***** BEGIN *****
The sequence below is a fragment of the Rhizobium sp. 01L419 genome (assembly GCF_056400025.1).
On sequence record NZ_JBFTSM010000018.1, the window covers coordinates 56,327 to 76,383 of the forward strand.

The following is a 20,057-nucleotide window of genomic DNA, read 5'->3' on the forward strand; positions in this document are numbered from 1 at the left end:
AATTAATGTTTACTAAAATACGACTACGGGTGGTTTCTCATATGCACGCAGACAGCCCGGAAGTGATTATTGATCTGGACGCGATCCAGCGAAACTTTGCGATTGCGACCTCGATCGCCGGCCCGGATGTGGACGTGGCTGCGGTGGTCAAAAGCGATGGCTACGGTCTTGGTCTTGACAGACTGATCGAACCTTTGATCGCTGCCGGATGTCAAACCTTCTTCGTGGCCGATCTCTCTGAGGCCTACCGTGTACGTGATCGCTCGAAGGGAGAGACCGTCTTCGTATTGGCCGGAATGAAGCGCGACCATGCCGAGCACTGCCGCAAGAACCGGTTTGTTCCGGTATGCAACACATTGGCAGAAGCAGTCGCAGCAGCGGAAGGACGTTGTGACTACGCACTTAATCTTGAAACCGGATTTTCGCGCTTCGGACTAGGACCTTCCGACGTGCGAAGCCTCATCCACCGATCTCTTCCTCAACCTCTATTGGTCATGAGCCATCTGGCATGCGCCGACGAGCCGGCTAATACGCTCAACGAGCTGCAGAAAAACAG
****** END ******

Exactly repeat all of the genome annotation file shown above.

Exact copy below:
The sequence below is a fragment of the Rhizobium sp. 01L419 genome (assembly GCF_056400025.1).
On sequence record NZ_JBFTSM010000018.1, the window covers coordinates 56,327 to 76,383 of the forward strand.

The following is a 20,057-nucleotide window of genomic DNA, read 5'->3' on the forward strand; positions in this document are numbered from 1 at the left end:
AATTAATGTTTACTAAAATACGACTACGGGTGGTTTCTCATATGCACGCAGACAGCCCGGAAGTGATTATTGATCTGGACGCGATCCAGCGAAACTTTGCGATTGCGACCTCGATCGCCGGCCCGGATGTGGACGTGGCTGCGGTGGTCAAAAGCGATGGCTACGGTCTTGGTCTTGACAGACTGATCGAACCTTTGATCGCTGCCGGATGTCAAACCTTCTTCGTGGCCGATCTCTCTGAGGCCTACCGTGTACGTGATCGCTCGAAGGGAGAGACCGTCTTCGTATTGGCCGGAATGAAGCGCGACCATGCCGAGCACTGCCGCAAGAACCGGTTTGTTCCGGTATGCAACACATTGGCAGAAGCAGTCGCAGCAGCGGAAGGACGTTGTGACTACGCACTTAATCTTGAAACCGGATTTTCGCGCTTCGGACTAGGACCTTCCGACGTGCGAAGCCTCATCCACCGATCTCTTCCTCAACCTCTATTGGTCATGAGCCATCTGGCATGCGCCGACGAGCCGGCTAATACGCTCAACGAGCTGCAGAAAAACAG